Picture: ISTOCK
Picture: ISTOCK

THE South African economy has a long history of the tertiary sector (consumption side) being a resilient pillar of growth, but this long, unbroken run was shattered with the release of the GDP figures for the first quarter of the year. The numbers showed that the sector contracted by a full 2% quarter on quarter.

The collapse was the result of every industry in the sector shrinking, but the most notable figure was the 5.9% collapse in the retail and wholesale trade sector, which reflects just how weak household consumption is.

Household consumption expenditure dived 2.3% quarter on quarter, with spend falling significantly on food and nonalcoholic beverages (-3.4%), alcoholic beverages and tobacco (-7.4%), clothing (-12.1%), recreation (-8.5%), and restaurants and hotels (-8.6%).

It's clear that South Africans are cutting back dramatically in these difficult times.

To find a comparable period in the history of the tertiary sector's performance, we have to go back three decades, to the mid-1980s, when the sector contracted by more than 3% for three quarters (albeit not consecutively). It was a period which, like now, was characterised by a contraction in every industry in the tertiary sector, plunging consumer confidence, precipitous falls in the trade sector and recession.

The difference between now and then is that during the '80s, both inflation and interest rates were north of 20%; this time the inflation profile is within the South African Reserve Bank's target band and trending lower, and interest rates remain accommodative and steady.

Why, then, has the modest relief of falling inflation and low interest rates not translated into some boost for the consumer?

The key, as it is with private-sector fixed investment, is confidence. Consumers continue to tighten their belts, deferring purchases until sentiment changes, while at the same time running down household debt.

In the five years before the recession of the '80s, the proportion of household debt to disposable income rose from about 35% to 55%. This was followed by roughly another five years of household balance-sheet deleveraging after the recession.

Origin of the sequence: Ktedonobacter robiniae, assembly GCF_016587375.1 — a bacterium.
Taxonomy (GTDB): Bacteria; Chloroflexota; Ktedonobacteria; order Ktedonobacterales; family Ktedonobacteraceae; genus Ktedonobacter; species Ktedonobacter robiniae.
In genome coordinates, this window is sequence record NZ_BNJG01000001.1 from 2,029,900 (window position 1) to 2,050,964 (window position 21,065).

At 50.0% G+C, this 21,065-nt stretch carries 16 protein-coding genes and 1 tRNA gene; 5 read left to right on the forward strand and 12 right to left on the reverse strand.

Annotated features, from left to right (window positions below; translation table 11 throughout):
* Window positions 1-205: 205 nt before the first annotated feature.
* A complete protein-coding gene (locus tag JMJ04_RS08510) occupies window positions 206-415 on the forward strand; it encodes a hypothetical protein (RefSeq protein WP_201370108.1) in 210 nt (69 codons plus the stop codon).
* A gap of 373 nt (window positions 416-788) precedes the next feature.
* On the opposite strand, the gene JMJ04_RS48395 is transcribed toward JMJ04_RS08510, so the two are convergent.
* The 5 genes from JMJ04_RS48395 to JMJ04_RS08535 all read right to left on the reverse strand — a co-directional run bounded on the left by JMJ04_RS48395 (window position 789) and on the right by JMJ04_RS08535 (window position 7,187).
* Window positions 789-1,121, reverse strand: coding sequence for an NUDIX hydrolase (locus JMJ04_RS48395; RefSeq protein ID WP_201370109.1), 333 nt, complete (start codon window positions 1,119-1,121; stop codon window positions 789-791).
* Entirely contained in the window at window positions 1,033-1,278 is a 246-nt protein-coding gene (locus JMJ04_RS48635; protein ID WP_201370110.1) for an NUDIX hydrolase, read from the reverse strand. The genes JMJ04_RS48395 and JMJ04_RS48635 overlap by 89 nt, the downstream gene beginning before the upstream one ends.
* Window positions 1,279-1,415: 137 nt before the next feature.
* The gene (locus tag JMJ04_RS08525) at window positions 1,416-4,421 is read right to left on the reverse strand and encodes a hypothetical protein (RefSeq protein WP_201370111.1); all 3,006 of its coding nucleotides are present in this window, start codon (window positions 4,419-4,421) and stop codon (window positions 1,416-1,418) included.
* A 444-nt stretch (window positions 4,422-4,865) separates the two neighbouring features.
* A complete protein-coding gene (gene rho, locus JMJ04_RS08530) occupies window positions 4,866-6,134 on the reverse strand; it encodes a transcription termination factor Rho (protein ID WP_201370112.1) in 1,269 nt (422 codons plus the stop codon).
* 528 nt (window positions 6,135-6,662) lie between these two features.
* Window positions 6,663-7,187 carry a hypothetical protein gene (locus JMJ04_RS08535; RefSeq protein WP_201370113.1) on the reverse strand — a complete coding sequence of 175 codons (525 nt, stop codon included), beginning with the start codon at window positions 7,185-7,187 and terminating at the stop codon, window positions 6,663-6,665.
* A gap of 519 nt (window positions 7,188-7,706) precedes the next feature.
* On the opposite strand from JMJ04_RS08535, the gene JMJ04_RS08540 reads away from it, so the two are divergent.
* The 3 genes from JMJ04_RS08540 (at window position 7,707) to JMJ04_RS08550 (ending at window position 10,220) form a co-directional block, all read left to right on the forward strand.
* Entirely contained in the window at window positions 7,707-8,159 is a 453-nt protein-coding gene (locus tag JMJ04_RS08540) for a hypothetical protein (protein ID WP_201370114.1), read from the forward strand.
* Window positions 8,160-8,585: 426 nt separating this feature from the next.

In 2017, household debt levels are much higher, but the consumer response of today appears to be similar to that of 30 years ago. After the rapid rise in household debt (to near 90% of disposable income) in 2008, households have been slowly de-gearing, with the current level standing at 73.4%.

The running down of household debt is not solely due to consumers' reluctance to spend. Credit is now harder to come by, and loans to the household sector have been contracting in real terms since 2012. Lenders have become more circumspect in their practices, and credit-lending criteria have been tightened by new laws implemented to better protect the consumer (and, indeed, the lenders).

The Reserve Bank's Quarterly Bulletin for the first quarter of 2017 will be released this week, and it will almost certainly show a further drop in household debt levels. Household balance sheets are healing, and while this bodes well for the future, it is a significant drag on the tertiary sector and on GDP growth.

So, for how much longer will consumers hold back on their spending? Well, if the '80s are anything to go by, it could be for as long as another 18 to 24 months - so growth for the country will remain weak over the medium term.

Of course, it doesn't have to take that long, but it would require a dramatic shift in consumer confidence.

• Nxedlana is FNB chief economist

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